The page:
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Over 60 Years In Queens County
Estate /

Examining the facts behind URFOs

| Mar 12, 2015 | Surgical Errors

Thanks to advances in medical science, surgical intervention has become much safer in recent years. Yet that’s to say that every surgery performed in Queens is guaranteed to avoid any complications. There are some unfortunate surgical outcomes that are beyond the control of health care providers, and thus may not require the intervention of Queens surgical errors lawyers. Many surgical mistakes, however, can often be attributed to blatant negligence of behalf of a surgeon and/or surgical team. The unintended retention of foreign objects following surgery is certainly one of them.

According to information shared by the World Journal of Surgery to the National Institutes of Health, 45 million inpatient procedures are performed in the U.S. annually. Knowing exactly how many of these procedures results in URFOs is difficult. Information shared by the Joint Commission for a article reports that only 772 of these particular surgical errors were reported from 2005 to 2012. However, study results shared in the same article estimate that 1500 to 2000 URFO’s happen every year. Many believe the reason behind the discrepancy in these reported numbers could be that surgeons simply don’t report these incidents for fear of damage to their reputations and credibility.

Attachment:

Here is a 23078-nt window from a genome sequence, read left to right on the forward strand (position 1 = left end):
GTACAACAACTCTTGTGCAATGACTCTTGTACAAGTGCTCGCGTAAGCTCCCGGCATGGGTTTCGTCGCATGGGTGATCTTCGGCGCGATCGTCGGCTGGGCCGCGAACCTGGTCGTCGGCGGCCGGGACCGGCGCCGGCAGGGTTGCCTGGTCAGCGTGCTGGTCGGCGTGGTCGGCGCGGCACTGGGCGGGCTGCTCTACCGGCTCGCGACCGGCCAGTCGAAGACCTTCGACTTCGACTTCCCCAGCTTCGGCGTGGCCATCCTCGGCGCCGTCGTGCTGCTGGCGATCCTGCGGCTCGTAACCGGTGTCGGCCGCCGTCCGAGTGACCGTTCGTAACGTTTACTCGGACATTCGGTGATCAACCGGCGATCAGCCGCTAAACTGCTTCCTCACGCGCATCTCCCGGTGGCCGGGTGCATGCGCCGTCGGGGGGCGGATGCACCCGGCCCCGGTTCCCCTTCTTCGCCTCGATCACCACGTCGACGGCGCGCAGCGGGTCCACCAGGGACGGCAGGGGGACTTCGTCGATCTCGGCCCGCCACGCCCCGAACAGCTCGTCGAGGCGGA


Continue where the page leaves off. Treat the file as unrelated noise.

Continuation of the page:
While objects as large as surgical scalpels have been found to be left behind in patients, the most common URFOs include:

  •          Surgical sponges and mesh
  •          Suturing needles
  •          Broken pieces of surgical instruments

Even the adoption of new practices cannot completely eliminate the threat URFO errors. While pre- and post-procedure counts of surgical instruments by operative teams have helped, these practices still have an estimated 10 to 15 percent error rate. More advanced prevention methods, such as using supplies composed of materials that would show up on post-operative imaging studies, are viewed by many as being too costly.  


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